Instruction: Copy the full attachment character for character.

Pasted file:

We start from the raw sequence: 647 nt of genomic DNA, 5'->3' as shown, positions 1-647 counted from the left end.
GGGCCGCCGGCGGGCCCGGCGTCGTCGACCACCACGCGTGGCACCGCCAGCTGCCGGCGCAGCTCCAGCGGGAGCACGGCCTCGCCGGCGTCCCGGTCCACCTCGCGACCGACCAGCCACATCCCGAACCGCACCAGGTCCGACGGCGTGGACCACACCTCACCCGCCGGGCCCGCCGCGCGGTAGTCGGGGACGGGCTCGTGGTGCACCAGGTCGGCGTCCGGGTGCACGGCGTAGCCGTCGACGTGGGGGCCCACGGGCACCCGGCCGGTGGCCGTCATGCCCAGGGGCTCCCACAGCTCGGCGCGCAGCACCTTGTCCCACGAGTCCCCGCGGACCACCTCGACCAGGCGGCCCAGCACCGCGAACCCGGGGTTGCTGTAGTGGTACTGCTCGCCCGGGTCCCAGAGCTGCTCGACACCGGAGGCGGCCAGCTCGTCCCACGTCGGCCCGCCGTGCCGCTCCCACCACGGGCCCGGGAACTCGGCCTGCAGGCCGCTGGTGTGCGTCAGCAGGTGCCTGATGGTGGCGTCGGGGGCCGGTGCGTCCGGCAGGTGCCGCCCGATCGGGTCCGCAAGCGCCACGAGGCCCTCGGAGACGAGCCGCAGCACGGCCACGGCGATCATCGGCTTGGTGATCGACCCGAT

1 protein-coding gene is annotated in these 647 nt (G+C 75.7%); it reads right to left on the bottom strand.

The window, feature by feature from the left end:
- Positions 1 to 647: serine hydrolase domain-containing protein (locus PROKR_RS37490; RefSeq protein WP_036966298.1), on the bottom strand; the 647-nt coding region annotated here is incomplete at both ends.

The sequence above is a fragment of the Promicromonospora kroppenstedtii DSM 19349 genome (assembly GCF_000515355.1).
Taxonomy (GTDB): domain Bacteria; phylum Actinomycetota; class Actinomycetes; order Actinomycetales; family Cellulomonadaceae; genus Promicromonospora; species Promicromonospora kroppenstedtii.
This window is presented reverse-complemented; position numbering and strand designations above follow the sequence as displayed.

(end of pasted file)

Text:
We start from the raw sequence: 647 nt of genomic DNA, 5'->3' as shown, positions 1-647 counted from the left end.
GGGCCGCCGGCGGGCCCGGCGTCGTCGACCACCACGCGTGGCACCGCCAGCTGCCGGCGCAGCTCCAGCGGGAGCACGGCCTCGCCGGCGTCCCGGTCCACCTCGCGACCGACCAGCCACATCCCGAACCGCACCAGGTCCGACGGCGTGGACCACACCTCACCCGCCGGGCCCGCCGCGCGGTAGTCGGGGACGGGCTCGTGGTGCACCAGGTCGGCGTCCGGGTGCACGGCGTAGCCGTCGACGTGGGGGCCCACGGGCACCCGGCCGGTGGCCGTCATGCCCAGGGGCTCCCACAGCTCGGCGCGCAGCACCTTGTCCCACGAGTCCCCGCGGACCACCTCGACCAGGCGGCCCAGCACCGCGAACCCGGGGTTGCTGTAGTGGTACTGCTCGCCCGGGTCCCAGAGCTGCTCGACACCGGAGGCGGCCAGCTCGTCCCACGTCGGCCCGCCGTGCCGCTCCCACCACGGGCCCGGGAACTCGGCCTGCAGGCCGCTGGTGTGCGTCAGCAGGTGCCTGATGGTGGCGTCGGGGGCCGGTGCGTCCGGCAGGTGCCGCCCGATCGGGTCCGCAAGCGCCACGAGGCCCTCGGAGACGAGCCGCAGCACGGCCACGGCGATCATCGGCTTGGTGATCGACCCGAT

1 protein-coding gene is annotated in these 647 nt (G+C 75.7%); it reads right to left on the bottom strand.

The window, feature by feature from the left end:
- Positions 1 to 647: serine hydrolase domain-containing protein (locus PROKR_RS37490; RefSeq protein WP_036966298.1), on the bottom strand; the 647-nt coding region annotated here is incomplete at both ends.

The sequence above is a fragment of the Promicromonospora kroppenstedtii DSM 19349 genome (assembly GCF_000515355.1).
Taxonomy (GTDB): domain Bacteria; phylum Actinomycetota; class Actinomycetes; order Actinomycetales; family Cellulomonadaceae; genus Promicromonospora; species Promicromonospora kroppenstedtii.
This window is presented reverse-complemented; position numbering and strand designations above follow the sequence as displayed.